If the detector array is calibrated using a standard monochromator with slits set for a spectral width of 5 nm and measurements are made every 5 nm between λ0 =400 nm and λ1 =1100 nm, the integral equations in (3) can be approximated by the matrix equation

αj =Σ.sub.λk αk R.sub.λj β.sub.λj Δλ,                     (5)

or

α=βRα,                                    (6)

where the measured coefficient vector is α, the response matrix, R, is now the spectral response integrated over the slit function represented by Δλ=5 nm, and βis the unknown set of discrete basis functions on the interval from 400 to 1100 nm. Equation (6) has the formal solution, β=R-1, but the actual numerical solution involves a bit of manipulation.

Typically there are far more wavelength samples than photo detectors. The standard way to invert the matrix R, which in the example presented herein is a set of m=20 by n=141 numbers, is to use the Moore-Penrose pseudo inverse, giving

β=(RRT)-1 R,                                (7)

provided that the inverse of the square, m-by-m matrix exists. By the construction of R times its transpose, this form is equivalent to a least-squares solution of the matrix equation (6). If the pseudo inverse is computed using the method of singular-value decomposition, however, control is retained over which calibration sets are important and which may be ignored. Thus, a decomposition of the matrix R into three matrices is sought in the form

R=UwVT,                                               (8)

where U is an m-by-m column-orthogonal matrix, w is an m-by-m diagonal matrix whose non-zero elements are the m singular values, and V is an n-by-m column-orthogonal matrix. The pseudo inverse is then given by

β=Vw-1 UT                                   (9)

and the measured spectrum is given by equation (4).

The key to establishing that certain calibration sets are not important is contained in the ratio of the m singular values to the largest singular value. Such ratios approaching machine precision are suspect. The standard way to treat such contributions is to set the reciprocal of those terms to zero in equation (9). In this example, calibration sets that contribute the small singular values are simply removed, and subsequently, readings from the corresponding photo-detectors are blocked out. Alternatively, other approaches such as consolidating similar detectors can be implemented.

In accordance with the inventive arrangements, photo detectors are created with independent spectral responses in the wavelength regions of interest using only the processing steps inherent to standard CMOS IC fabrication. It is an important advantage of the inventive arrangements that no post processing of the Si wafer is required. Thus, only the silicon dioxide, aluminum, and polycrystalline silicon layers above the Si substrate, and the placement and geometry of wells and diffusions in the substrate, can be specified. The spectral responses of the detectors can be differentiated by using thin-film interference effects and by taking advantage of the wavelength dependence of the photon absorption depth in crystalline and polycrystalline Si.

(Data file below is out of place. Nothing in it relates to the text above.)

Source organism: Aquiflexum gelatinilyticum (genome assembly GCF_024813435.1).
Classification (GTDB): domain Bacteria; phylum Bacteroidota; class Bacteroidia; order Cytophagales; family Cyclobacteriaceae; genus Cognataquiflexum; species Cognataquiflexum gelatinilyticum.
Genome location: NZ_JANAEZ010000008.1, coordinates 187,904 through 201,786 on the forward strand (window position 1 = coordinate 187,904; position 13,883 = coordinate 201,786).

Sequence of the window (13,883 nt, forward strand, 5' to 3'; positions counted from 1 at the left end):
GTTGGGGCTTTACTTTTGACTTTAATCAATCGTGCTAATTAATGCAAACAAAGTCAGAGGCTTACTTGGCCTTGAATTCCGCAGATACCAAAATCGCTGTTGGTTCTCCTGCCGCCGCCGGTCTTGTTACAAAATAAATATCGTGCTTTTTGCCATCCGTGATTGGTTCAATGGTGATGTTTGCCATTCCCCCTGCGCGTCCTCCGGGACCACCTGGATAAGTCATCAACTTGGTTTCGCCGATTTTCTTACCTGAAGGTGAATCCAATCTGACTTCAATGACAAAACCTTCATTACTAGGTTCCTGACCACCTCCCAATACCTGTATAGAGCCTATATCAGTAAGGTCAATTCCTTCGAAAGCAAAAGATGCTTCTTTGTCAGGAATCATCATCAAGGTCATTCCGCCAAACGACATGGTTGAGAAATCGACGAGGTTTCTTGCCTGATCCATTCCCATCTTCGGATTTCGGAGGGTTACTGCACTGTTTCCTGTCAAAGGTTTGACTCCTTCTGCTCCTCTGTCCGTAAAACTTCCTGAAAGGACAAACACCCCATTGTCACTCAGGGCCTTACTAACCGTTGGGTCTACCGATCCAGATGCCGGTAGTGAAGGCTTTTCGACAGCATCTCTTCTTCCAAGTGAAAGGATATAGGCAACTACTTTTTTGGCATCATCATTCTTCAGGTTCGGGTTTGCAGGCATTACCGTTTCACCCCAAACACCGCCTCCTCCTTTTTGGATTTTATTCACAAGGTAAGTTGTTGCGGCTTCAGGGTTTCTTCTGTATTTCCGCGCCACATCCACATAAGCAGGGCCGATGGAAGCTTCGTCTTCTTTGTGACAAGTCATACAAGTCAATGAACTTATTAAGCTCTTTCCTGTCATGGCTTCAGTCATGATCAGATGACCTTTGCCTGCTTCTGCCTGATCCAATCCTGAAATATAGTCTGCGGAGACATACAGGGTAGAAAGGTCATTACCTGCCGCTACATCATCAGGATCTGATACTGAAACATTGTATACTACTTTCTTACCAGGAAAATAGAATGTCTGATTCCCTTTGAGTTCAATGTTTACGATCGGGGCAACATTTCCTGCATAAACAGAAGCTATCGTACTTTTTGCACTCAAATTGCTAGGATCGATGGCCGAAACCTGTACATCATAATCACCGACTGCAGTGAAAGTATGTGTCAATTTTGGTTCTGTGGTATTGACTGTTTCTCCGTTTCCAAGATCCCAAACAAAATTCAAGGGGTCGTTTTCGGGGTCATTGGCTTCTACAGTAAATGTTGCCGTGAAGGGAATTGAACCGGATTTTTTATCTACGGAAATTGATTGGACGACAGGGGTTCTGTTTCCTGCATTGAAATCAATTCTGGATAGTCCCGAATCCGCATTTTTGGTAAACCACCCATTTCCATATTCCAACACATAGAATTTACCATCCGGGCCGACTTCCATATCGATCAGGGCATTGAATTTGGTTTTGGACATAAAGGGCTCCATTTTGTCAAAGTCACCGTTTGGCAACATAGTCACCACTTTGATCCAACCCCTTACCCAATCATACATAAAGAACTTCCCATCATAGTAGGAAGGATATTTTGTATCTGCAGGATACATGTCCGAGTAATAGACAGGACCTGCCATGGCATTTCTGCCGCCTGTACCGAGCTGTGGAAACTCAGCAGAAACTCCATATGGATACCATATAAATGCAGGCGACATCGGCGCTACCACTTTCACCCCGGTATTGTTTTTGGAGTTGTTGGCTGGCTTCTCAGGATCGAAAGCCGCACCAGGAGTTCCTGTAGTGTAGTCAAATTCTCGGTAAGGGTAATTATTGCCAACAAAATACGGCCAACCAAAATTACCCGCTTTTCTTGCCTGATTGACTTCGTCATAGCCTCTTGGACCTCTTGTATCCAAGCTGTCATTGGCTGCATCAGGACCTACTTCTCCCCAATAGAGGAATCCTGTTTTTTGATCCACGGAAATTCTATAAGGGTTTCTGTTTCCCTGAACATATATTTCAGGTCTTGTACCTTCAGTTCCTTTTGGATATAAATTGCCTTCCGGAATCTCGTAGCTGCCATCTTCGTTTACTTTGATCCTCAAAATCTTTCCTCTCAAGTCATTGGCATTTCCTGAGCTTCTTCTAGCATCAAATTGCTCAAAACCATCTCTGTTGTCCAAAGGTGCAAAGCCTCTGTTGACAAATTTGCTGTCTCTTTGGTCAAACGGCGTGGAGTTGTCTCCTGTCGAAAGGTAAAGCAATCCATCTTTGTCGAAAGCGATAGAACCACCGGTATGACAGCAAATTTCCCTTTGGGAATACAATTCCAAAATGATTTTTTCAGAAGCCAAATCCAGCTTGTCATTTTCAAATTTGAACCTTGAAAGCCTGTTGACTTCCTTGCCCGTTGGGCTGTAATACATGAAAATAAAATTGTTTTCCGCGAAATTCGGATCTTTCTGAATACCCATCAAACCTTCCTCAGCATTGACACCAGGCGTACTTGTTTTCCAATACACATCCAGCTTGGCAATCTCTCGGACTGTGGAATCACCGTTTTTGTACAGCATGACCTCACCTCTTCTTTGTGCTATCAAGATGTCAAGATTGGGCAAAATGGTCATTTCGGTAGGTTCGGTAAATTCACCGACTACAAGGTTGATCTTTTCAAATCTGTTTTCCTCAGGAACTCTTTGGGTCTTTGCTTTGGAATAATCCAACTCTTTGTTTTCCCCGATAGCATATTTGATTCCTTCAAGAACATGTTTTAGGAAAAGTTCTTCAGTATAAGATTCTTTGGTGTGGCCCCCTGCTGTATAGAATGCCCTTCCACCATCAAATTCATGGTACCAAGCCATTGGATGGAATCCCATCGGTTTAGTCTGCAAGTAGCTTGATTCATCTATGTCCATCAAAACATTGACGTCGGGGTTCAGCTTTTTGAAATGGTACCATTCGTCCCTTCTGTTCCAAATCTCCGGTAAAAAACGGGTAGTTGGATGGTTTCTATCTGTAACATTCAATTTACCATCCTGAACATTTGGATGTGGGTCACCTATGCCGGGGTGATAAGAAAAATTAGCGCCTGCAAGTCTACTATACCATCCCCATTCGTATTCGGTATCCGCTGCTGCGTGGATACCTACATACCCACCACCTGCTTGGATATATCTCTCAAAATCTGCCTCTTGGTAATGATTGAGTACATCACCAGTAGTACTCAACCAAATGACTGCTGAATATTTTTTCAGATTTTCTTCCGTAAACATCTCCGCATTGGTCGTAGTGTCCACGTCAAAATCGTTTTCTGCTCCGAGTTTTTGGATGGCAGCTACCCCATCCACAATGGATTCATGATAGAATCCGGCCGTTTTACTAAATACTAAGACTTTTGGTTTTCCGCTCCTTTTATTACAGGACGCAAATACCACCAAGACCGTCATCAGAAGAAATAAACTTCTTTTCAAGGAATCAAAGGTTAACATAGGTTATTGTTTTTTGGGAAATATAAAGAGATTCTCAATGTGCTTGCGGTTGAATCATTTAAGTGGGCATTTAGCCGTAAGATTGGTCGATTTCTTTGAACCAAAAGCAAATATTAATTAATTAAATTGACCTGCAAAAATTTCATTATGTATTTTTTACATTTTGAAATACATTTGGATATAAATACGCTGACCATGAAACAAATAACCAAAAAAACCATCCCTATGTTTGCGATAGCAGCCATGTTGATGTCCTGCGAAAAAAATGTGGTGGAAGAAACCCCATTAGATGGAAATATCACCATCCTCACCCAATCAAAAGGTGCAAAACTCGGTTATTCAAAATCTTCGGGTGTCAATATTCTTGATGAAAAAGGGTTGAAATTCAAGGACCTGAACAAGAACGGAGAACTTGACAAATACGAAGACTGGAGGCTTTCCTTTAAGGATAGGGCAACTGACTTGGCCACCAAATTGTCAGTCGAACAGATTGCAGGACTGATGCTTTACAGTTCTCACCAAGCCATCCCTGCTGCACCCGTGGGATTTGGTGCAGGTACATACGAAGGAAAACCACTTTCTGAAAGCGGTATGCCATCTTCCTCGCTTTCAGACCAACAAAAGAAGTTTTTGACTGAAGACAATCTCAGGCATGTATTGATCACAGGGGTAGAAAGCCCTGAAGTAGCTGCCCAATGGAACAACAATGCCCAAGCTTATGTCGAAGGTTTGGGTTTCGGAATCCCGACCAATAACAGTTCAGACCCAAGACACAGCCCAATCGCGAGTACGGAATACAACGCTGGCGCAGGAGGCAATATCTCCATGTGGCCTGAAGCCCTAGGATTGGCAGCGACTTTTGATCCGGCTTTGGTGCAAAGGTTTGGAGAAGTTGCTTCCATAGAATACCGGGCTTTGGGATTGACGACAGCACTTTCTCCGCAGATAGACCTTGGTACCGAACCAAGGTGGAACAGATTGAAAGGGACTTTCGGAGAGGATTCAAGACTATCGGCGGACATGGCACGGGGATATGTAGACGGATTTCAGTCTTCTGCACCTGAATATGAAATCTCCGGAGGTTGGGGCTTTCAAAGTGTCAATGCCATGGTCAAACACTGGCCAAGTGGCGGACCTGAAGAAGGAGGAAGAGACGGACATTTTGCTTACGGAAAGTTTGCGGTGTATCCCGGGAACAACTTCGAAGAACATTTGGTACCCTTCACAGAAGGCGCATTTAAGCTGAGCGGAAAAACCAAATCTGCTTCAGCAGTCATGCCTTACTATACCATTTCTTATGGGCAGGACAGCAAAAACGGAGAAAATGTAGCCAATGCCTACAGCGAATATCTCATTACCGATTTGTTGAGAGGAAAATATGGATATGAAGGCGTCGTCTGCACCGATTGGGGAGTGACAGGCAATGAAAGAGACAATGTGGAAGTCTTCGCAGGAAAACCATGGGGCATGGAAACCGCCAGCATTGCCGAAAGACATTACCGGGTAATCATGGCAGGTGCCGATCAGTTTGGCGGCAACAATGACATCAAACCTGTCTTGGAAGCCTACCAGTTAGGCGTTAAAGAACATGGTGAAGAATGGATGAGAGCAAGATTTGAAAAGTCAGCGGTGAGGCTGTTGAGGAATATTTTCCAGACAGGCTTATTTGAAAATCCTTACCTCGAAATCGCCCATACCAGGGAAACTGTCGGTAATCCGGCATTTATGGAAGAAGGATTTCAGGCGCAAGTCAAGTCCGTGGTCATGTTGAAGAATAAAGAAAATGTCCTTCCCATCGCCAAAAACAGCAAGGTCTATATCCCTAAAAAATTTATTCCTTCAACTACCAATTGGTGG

The layers of polycrystalline silicon and SiO2 over the photo detectors behave as a stack of thin-film filters. The optical transmission of the assembly can be determined if the polarization and angle of incidence of the light are known and if the thickness and the index of refraction of each layer is known.

FIG. 2 illustrates the geometry of a thin-film stack comprised of L layers. Incident light enters the top layer at an angle of incidence θm. The subsequent angles of incidence change at each layer, until light transmitted through each of the layers enter the photo-detector layer.

The polarization effects of the thin-film stack may be determined by decomposing the incident light into two orthogonal states: s-polarization, wherein the electric field is perpendicular to the plane of incidence; and, p-polarization, wherein the electric field is parallel to the plane of incidence. FIG. 3 illustrates the two polarization states. The intensity transmittance for a given polarization, (s- or -p) is given by ##EQU5## where t is the amplitude transmittance of the thin-film stack for the polarized light, ns is the effective refractive index of the photo detector semiconductor material, and nm is the effective refractive index of the incident medium. In general, the effective refractive index for any of the material layers is defined by ##EQU6## where nj is the refractive index (which is complex-valued for absorbing materials) of layer j, and θj is the angle of the light ray with respect to the surface normal in the material layer.

The relationship between the angle of the light ray in any two adjacent layers is given by Snell's Law

nj sin θj =nj+1 sin θj+1   (12)

For a given polarization, the amplitude transmittance is given by ##EQU7## where B and C are calculated by ##EQU8## and where the matrix M is given by

M=ML ML-1 . . . M2 M1.                 (15)

Thus, the thin-film effects for each layer are described by a matrix Mj (where j=1, 2, . . . , L). The matrix for each layer is given by ##EQU9## where dj is the thickness of the thin-film layer and λ is the wavelength of the light in a vacuum.